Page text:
BMCR 2008.08.20

Achaemenid Culture and Local Traditions in Anatolia, Southern Caucasus and Iran: New Discoveries

, , Achaemenid culture and local traditions in Anatolia, Southern Caucasus and Iran : new discoveries. Master and use copy. Digital master created according to Benchmark for Faithful Digital Reproductions of Monographs and Serials, Version 1. Digital Library Federation, December 2002.. Leiden/Boston: Brill, 2007. 1 online resource (154 pages, 15 unnumbered pages of plates) : illustrations (some color), maps. ISBN 9789047423980. €89.00 / $119.00.

[Authors and titles are listed at the end of the review.]

Dedicated to the memory of one of the giants of Georgian archaeology, Otar Lordkipanidze, Achaemenid Culture and Local Traditions in Anatolia, Southern Caucasus and Iran: New Discoveries represents the transactions of the third conference on “Caucasian Iberia and its Neighbours in the Achaemenid and Post-Achaemenid Period” held in October 2006 in Georgia.1 The archaeology of the Caucasus within the wider Achaemenid world is the theme of six papers; two papers address respectively Achaemenid-period western Anatolia and eastern Iran, the two major contact areas for the Caucasus.

The formative impact of the Achaemenid Empire on its further regions and peripheries has increasingly been a topic of research of late; this is one of three volumes on the subject to come out in the past year.2 To some degree new archaeological discoveries, like those presented here, drive the upswing of interest; but the root cause is more to be found in other factors, like the modern desire to push at the edges of traditional academic boundaries, changes in national senses of historical heritage, and developments in the world of international politics. The surprise is that the Achaemenid Empire was so under-studied for so long, as it lasted for over 200 years, and was the first truly international empire of west Asia and Europe.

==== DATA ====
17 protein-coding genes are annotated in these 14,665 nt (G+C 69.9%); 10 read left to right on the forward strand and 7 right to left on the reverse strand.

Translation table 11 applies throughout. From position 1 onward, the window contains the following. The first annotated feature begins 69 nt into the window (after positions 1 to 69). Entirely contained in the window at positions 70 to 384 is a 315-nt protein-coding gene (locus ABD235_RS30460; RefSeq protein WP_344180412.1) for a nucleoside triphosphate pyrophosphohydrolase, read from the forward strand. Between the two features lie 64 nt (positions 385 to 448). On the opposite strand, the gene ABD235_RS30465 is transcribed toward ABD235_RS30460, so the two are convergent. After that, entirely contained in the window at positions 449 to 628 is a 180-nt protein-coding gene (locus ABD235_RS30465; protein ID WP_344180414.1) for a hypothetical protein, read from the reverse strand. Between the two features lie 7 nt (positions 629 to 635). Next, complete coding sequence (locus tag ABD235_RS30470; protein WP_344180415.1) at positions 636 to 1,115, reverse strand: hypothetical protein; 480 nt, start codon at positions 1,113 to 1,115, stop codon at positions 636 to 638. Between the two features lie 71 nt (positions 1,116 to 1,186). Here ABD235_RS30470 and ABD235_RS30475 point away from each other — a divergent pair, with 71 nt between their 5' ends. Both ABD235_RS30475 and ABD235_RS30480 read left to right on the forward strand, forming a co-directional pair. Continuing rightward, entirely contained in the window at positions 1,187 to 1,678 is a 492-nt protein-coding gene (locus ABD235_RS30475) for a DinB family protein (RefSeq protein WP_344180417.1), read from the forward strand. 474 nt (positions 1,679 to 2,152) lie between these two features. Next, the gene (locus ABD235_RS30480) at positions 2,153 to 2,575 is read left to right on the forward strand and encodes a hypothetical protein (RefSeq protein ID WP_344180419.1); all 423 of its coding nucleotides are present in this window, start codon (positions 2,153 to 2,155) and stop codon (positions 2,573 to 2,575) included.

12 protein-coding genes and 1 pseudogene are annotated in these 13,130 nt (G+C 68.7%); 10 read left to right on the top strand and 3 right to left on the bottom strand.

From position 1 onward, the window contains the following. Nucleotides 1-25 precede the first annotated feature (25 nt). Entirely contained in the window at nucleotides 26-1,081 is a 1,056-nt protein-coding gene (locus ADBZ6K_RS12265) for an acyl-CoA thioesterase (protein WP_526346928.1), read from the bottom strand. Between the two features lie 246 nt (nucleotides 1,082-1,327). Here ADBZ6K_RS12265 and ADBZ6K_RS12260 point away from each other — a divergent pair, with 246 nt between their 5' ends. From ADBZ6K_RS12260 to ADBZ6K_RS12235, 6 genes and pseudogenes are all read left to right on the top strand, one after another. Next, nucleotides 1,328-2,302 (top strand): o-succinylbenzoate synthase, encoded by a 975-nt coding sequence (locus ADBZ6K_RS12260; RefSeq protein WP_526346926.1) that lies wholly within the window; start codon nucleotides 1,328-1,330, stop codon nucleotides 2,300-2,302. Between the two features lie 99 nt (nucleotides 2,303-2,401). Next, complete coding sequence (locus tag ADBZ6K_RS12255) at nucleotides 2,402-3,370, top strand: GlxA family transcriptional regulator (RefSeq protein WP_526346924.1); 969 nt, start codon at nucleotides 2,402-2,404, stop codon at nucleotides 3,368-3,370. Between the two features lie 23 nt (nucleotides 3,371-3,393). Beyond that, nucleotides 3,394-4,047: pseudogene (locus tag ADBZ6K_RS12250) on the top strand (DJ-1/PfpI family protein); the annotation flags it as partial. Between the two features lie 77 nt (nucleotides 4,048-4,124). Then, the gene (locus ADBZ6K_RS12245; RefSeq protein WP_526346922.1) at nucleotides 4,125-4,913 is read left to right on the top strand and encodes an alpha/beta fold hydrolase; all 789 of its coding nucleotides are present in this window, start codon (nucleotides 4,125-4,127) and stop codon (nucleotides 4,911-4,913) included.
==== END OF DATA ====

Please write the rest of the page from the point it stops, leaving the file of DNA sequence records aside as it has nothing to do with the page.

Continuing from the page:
Lâtife Summerer launches the book, pursuing her important discovery that the painted wooden beams in Munich derive from a tomb at Tatarli near Kelainai in western Turkey.3 This article focuses on the battle imagery from the 2.21 x .32 m. beam cut from the tomb’s east long wall. Summerer’s detailed description enhances understanding of the 20 excellent colour photographs by Kai-Uwe Nielsen; though paint in red, blue, white and grey is preserved, details are not always easy to distinguish. Persians with rounded tiaras (archers, cavalry ranks in rider dress, and chariot moving right) battle “nomads” with pointed hats (archers on foot and horseback moving left); the Persians seem to be winning. Arguing that a historical battle is not depicted,4 Summerer points out that the rhetoric differs from elsewhere in the west, where Greek-like figures are consistently the defeated enemy, and suggests (p.21) that the Tatarli frieze attests to an Iranian tradition hitherto preserved only in glyptic. The tomb’s importance to Achaemenid studies lies in the appearance of Persian iconography in a tomb of the native Phrygian type: ethnic Phrygians embrace imperial imagery and themes.

The first of three field reports, by Ilyas Babaev, Iulon Gagoshidze, and Florian S. Knauss, outlines the first season of excavation in 2006 by the joint German, Georgian and Azeri team at Qarajamirli in Azerbaijan. The sober tone belies the excitement of the discovery of what promises to be another major building with Achaemenid features (orthogonal plan, colonnaded halls, with stone bell-shaped column bases). The columns are so similar to those of Gumbati in neighbouring Georgia that the authors suggest a common origin in a workshop near Qarajamirli, the probable source of the stone (p.33). Associated finds confirm the date to the Achaemenid period; it was previously unoccupied and after a peaceful abandonment was occasionally visited by people using ceramics characteristic of 4th c. BC Georgia and not previously attested here. The authors observe that Azerbaijan is essentially archaeological terra incognita; one would expect to be able to identify here an Achaemenid presence and a local response, in view of the evidence for both in Georgia to the north-west. Further excavation and survey at Qarajamirli are planned, and promise important new chapters in provincial Achaemenid studies.